- Subconsciously, what you think your team can achieve influences what they do achieve
- The more confident you are in your team’s abilities, the more they will rise to the occasion
- If you don’t believe in your team’s abilities, you’re setting them up for poor performance or even failure.
70% of communication is non-verbal. This means that without saying a word, your team members already know your expectations of their abilities, simply by how you behave towards them. This can adversely impact on their performance if they’re getting signals that you’re setting the bar too low, because you’re setting their limit before they’ve proven themselves. The opposite is also true of those you expect to excel.
It’s called the Pygmalion Effect and it states that what managers expect of their team members and how they treat them as a result of these expectations has a direct effect on their performance and career progress.
The big idea: Raise the bar, increase results
J. Sterling Livingston, author of Pygmalion in Management, explains that a unique characteristic of superior managers is the ability to create and communicate high expectations that team members want to live up to.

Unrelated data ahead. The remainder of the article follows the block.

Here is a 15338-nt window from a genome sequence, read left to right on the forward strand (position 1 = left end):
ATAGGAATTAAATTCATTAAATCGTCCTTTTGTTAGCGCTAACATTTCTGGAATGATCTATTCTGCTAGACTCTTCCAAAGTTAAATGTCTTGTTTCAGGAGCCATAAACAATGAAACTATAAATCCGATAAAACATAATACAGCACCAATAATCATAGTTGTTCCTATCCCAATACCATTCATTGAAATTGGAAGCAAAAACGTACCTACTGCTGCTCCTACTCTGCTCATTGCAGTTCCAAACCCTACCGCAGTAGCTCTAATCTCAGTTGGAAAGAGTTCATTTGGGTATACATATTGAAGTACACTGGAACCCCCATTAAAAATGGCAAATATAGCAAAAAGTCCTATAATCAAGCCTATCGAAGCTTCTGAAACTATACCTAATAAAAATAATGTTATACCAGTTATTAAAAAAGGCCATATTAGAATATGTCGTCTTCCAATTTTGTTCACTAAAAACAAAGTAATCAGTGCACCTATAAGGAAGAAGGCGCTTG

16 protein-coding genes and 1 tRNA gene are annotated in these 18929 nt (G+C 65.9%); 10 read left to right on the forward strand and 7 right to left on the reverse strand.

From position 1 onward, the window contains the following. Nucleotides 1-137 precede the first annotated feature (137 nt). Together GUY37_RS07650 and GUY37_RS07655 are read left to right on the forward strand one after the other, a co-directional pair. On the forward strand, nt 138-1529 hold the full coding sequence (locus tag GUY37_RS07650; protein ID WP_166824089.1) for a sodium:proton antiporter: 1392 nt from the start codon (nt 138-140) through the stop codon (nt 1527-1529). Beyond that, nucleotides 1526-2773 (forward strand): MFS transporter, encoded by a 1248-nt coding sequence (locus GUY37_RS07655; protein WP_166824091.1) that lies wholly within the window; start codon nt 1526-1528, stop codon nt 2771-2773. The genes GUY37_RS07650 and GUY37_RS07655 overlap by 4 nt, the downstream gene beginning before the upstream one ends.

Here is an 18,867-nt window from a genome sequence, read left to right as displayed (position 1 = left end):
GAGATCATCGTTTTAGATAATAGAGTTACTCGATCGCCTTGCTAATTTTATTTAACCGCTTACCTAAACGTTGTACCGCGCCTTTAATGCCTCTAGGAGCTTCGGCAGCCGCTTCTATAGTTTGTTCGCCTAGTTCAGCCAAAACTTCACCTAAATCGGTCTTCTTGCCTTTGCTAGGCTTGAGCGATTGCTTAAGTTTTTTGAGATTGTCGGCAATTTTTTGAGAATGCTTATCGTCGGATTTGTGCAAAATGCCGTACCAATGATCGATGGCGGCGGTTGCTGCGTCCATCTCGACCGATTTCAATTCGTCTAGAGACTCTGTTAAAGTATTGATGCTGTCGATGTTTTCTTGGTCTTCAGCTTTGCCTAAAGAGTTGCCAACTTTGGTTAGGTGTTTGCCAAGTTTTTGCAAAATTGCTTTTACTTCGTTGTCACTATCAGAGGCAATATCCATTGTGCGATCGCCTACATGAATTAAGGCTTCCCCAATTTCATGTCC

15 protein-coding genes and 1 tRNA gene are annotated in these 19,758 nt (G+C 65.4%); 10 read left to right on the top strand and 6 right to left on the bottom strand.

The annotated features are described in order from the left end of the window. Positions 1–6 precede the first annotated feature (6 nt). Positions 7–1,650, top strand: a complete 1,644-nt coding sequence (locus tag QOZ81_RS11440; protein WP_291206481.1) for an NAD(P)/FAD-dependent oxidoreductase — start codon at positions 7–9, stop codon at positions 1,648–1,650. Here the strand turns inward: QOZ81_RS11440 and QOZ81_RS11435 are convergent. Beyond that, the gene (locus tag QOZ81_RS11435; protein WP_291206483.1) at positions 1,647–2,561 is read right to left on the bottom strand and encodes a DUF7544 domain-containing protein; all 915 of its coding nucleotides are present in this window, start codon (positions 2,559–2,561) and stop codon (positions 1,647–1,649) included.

Less effective managers, on the other hand, either don’t believe in their teams, or fail to hold their team members to a higher standard, and overall productivity suffers as a result.
More often than not, team members deliver according to what they believe is expected of them.
“Expectations are dynamic, and if you can create an upward spiral where your people learn to believe in themselves and expect more from themselves, their performance and motivation will continue to increase over time as they take on more challenging tasks and responsibilities,” says Dave Kashen, Co-founder at Fearless Ventures and a leadership coach & culture consultant.
What’s in it for you: Create a team of star players
How you view your team will impact their performance. Believe in them, and they will believe in themselves, radically improving the quality and speed of their output.
Make it a priority to get to know your people, as this will help you understand how they view themselves and their potential. Since your team members’ effort and motivation are linked to their outlook of how capable they perceive themselves to be, it’s important to understand what those expectations are. It’s possible to unwittingly demoralise your team if the bar is set too high or too low.
Make it happen
3 steps to successfully implement the Pygmalion Effect
- Eliminate harmful expectations. Stereotypes prevent you as a manager to approach everyone with the premise that they can do almost anything with the correct leadership and enough support.
- Wipe the slate clean. Forget what happened yesterday. If the lesson was learnt, give your team the chance to change. Encourage them to understand their responsibilities and what is expected of them in terms of performance.
- Encourage working smarter, not harder. Aiming too low or setting small incremental gains in performance may be misconstrued as minimal effort for minimal results. Seemingly difficult goals compel employees to think differently.